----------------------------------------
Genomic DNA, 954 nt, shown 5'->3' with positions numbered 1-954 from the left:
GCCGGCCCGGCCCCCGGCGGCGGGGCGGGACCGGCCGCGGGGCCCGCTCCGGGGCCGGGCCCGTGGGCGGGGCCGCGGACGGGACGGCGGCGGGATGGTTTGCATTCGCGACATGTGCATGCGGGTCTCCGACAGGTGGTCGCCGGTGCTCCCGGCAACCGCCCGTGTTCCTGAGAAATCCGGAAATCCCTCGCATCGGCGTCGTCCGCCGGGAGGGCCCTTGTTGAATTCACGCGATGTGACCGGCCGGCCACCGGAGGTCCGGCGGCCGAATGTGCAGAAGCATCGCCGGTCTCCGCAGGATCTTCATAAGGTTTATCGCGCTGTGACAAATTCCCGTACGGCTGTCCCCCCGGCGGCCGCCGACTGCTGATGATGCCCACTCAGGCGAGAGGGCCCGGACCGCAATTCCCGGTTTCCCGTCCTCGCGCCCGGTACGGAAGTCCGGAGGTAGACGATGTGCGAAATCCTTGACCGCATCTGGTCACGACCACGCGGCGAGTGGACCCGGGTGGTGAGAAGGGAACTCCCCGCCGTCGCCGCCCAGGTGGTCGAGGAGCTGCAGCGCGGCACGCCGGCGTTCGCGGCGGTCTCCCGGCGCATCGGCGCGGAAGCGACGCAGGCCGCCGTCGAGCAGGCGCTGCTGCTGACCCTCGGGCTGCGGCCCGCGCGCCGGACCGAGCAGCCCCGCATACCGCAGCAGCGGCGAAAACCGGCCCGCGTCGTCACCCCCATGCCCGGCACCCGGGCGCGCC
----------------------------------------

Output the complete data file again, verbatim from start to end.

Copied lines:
Genomic DNA, 954 nt, shown 5'->3' with positions numbered 1-954 from the left:
GCCGGCCCGGCCCCCGGCGGCGGGGCGGGACCGGCCGCGGGGCCCGCTCCGGGGCCGGGCCCGTGGGCGGGGCCGCGGACGGGACGGCGGCGGGATGGTTTGCATTCGCGACATGTGCATGCGGGTCTCCGACAGGTGGTCGCCGGTGCTCCCGGCAACCGCCCGTGTTCCTGAGAAATCCGGAAATCCCTCGCATCGGCGTCGTCCGCCGGGAGGGCCCTTGTTGAATTCACGCGATGTGACCGGCCGGCCACCGGAGGTCCGGCGGCCGAATGTGCAGAAGCATCGCCGGTCTCCGCAGGATCTTCATAAGGTTTATCGCGCTGTGACAAATTCCCGTACGGCTGTCCCCCCGGCGGCCGCCGACTGCTGATGATGCCCACTCAGGCGAGAGGGCCCGGACCGCAATTCCCGGTTTCCCGTCCTCGCGCCCGGTACGGAAGTCCGGAGGTAGACGATGTGCGAAATCCTTGACCGCATCTGGTCACGACCACGCGGCGAGTGGACCCGGGTGGTGAGAAGGGAACTCCCCGCCGTCGCCGCCCAGGTGGTCGAGGAGCTGCAGCGCGGCACGCCGGCGTTCGCGGCGGTCTCCCGGCGCATCGGCGCGGAAGCGACGCAGGCCGCCGTCGAGCAGGCGCTGCTGCTGACCCTCGGGCTGCGGCCCGCGCGCCGGACCGAGCAGCCCCGCATACCGCAGCAGCGGCGAAAACCGGCCCGCGTCGTCACCCCCATGCCCGGCACCCGGGCGCGCC